The MTA and New York City’s property owners have a complicated relationship under the current transit financing scheme. Developers and property owners rely upon the MTA’s services to increase the desirability and, of course, the value of said property while the MTA relies upon real estate transfer taxes to help fund their operating budget. When it comes to capital investment, though, property owners owe nothing to the MTA but stand to benefit.
Earlier on Wednesday, while catching up on some transit news, I came across an intriguing article that brings this divide to light. It’s a short piece in Columbia Daily Spectator about a proposed renovation to the 168th Street station. This Washington Heights stop, a key transfer point between the Eighth Avenue IND and the IRT local 1 train, also serves the Columbia University Medical Center, and the station complex is looking a little unloved. While not on the level of, say, Chambers St. on the BMT Nassau St. line, 168th St. features your typically dingy conditions and cracked platforms. It needs some work.
Soon though the MTA will begin a partial rehab for this station. The authority will be replacing the brick arches with Glass Fiber Reinforced Polymer and will shore up some columns while repairing beams. This station, after all, is one with structural concerns with the ceiling.
According to The Spectator then, Columbia officials are pleased. In fact, the school’s board has long requested the MTA gussy up the station so visitors are not turned off by the grime. The way the article is presented though speaks volumes of how Columbia, which is currently building a massive complex in Manhattanville, wants to be involved. Luke Barnes writes:
University Trustees don’t like the look of the 168th Street subway station—and the MTA plans to do something about it.
The Metropolitan Transportation Authority is planning a renovation of the No. 1 train station that services New York-Presbyterian Hospital and Columbia University Medical Center. Although still in the planning stage, the project is slated to begin in December and wrap up before the end of 2014, according to a MTA representative. “It’s probably the worst looking subway station I’m aware of in the city and it is a Columbia-related station,” professor Ronald Breslow, the chair of the campus planning committee, said at a University Senate plenary meeting last week. He added that the subway station came up at a recent meeting of the Board of Trustees, and several said that they were concerned…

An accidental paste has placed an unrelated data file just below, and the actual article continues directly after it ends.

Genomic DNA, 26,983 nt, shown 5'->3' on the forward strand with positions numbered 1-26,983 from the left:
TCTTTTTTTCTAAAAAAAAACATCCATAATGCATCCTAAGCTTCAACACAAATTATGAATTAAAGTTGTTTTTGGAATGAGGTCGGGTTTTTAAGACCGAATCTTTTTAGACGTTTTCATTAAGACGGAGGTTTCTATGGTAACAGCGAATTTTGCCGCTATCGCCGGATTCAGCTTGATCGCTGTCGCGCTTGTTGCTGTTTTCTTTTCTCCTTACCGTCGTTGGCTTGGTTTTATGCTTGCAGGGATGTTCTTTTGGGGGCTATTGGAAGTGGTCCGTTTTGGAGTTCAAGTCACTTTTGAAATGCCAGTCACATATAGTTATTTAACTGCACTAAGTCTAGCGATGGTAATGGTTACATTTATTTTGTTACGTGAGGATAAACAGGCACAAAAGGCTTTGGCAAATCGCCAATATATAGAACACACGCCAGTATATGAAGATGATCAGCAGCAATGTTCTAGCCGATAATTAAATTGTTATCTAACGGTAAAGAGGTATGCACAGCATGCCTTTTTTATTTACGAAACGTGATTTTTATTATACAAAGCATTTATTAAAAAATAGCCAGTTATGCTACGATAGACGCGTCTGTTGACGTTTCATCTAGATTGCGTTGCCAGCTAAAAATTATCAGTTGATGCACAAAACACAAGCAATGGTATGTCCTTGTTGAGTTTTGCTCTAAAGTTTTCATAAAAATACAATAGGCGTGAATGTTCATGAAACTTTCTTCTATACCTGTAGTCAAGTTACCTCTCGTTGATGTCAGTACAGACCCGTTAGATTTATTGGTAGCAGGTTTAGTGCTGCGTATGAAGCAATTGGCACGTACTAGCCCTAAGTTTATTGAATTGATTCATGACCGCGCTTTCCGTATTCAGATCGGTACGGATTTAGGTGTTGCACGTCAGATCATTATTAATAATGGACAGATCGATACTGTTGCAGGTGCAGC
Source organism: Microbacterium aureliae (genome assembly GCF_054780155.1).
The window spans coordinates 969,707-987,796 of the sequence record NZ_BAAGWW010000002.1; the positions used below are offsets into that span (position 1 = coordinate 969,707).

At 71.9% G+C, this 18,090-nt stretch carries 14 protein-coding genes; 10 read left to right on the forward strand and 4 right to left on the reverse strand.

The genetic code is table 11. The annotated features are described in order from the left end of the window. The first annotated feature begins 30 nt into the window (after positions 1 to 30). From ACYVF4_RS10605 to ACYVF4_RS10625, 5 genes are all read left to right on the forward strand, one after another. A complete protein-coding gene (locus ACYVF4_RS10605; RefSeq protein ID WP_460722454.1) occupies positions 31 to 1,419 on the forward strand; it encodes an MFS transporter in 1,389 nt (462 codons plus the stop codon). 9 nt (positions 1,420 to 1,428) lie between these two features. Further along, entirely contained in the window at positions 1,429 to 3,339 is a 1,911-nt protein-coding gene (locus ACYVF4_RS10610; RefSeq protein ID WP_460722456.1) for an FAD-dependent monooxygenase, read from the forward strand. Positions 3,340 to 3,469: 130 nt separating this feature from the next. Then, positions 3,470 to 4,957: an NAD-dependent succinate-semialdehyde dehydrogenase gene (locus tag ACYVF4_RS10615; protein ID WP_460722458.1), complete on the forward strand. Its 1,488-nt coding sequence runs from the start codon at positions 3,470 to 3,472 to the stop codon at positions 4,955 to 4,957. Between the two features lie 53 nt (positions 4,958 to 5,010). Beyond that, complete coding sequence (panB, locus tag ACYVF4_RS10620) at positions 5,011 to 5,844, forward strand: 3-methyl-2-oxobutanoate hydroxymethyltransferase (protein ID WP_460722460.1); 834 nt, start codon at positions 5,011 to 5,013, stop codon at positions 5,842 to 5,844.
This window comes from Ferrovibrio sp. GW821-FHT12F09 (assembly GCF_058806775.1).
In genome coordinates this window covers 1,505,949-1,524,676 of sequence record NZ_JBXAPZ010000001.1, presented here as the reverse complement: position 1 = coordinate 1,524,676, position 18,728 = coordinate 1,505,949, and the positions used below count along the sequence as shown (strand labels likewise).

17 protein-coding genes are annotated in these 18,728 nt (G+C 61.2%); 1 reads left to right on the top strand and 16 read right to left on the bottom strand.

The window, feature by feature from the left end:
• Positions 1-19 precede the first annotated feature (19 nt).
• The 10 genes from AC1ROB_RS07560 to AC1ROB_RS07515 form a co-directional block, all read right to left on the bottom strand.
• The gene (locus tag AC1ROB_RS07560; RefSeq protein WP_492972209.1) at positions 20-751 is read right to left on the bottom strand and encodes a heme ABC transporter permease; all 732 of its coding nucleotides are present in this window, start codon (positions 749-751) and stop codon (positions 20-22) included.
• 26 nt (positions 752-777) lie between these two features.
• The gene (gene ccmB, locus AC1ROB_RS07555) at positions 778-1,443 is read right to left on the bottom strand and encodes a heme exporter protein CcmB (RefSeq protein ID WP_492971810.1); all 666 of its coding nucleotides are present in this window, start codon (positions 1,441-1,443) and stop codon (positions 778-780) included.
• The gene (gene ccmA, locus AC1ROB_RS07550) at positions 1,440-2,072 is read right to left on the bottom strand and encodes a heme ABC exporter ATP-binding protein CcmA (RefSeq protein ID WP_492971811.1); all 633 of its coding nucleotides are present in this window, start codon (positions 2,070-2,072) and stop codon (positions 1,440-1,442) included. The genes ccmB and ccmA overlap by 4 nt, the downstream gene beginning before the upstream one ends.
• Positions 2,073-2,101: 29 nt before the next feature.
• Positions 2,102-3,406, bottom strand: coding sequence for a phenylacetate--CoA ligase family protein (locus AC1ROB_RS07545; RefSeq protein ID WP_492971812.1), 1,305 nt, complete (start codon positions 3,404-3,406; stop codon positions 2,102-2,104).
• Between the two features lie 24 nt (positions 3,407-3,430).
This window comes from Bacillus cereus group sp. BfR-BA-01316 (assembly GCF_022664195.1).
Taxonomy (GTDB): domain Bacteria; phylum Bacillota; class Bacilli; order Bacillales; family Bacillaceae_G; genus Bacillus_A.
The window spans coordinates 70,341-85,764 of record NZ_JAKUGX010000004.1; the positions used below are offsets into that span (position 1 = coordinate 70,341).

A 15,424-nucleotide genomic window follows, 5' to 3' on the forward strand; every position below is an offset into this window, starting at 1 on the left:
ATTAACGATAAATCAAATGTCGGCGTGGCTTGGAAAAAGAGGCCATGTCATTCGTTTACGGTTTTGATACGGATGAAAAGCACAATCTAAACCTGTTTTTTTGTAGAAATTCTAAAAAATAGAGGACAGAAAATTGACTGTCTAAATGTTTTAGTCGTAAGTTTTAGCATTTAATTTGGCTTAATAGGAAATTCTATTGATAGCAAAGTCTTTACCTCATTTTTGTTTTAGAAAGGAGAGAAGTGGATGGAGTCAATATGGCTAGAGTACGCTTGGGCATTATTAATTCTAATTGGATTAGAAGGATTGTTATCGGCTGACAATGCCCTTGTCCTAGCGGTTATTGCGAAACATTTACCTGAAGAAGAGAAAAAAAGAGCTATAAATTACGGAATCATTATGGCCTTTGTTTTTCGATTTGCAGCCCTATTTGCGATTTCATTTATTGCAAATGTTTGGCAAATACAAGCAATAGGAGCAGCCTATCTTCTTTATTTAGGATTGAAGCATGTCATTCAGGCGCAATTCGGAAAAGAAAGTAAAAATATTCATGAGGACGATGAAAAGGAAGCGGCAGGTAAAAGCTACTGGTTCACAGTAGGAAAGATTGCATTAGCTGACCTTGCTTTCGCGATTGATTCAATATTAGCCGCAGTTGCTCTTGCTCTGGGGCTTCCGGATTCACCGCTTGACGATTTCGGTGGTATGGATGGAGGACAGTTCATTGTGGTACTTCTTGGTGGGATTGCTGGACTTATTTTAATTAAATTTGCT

Columbia officials said they agree that the station needs a renovation, but there are currently not any plans for the University to work with the MTA on its planned renovations. “For many of our students, patients, faculty and visitors, the subway station is the first thing they see when coming to CUMC,” said Ross Frommer, associate dean for Government and Community Affairs in a statement to Spectator. “As the largest destination for subway riders in this part of the city, we would work with the MTA in any way that we can to make improvements to the station.”
So a wealthy institution wants its subway stop to look nicer, but they also want someone else to do the work. If they contribute anything to the project, it will be to cover the costs of signage promoting Columbia. Otherwise, they are content to pressure the MTA to do something while they sit back and complain.
Now, I don’t think the MTA should be in the business of asking for handouts. It would be an absurd commentary on the state of transit funding if the MTA had to go, hat in hand, to private property owners in order to fund capital expansion. But if Columbia wants to see a station rehab that badly, they should be willing to do something about it. After all, they’re going to benefit materially from the MTA’s efforts. Why shouldn’t they be expected to contribute to it as well?
Now and then over the years, I’ve written about “adopt-a-station” plans as a way to draw resources to subway station cleanliness efforts, and I wonder if a similar program would work with the capital program. Why didn’t developers around 41st and 10th Ave. who would benefit tremendously from a subway station there figure out a way to contribute the effort? Why isn’t Columbia required pony up the bucks to help clean up a station they claim is “the first thing” visitors see? Subway improvements and system growth, after all, don’t just happen.
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Updated (10:00 a.m.): From what I’ve heard from sources at Columbia, the issue at 168th St. is perhaps not as clear cut as The Spectator made it out to be. There are those on university committees who believe the institution should consider picking up some of the tab, as they did with station rehab projects at 116th, 110th and 103rd Streets in the past.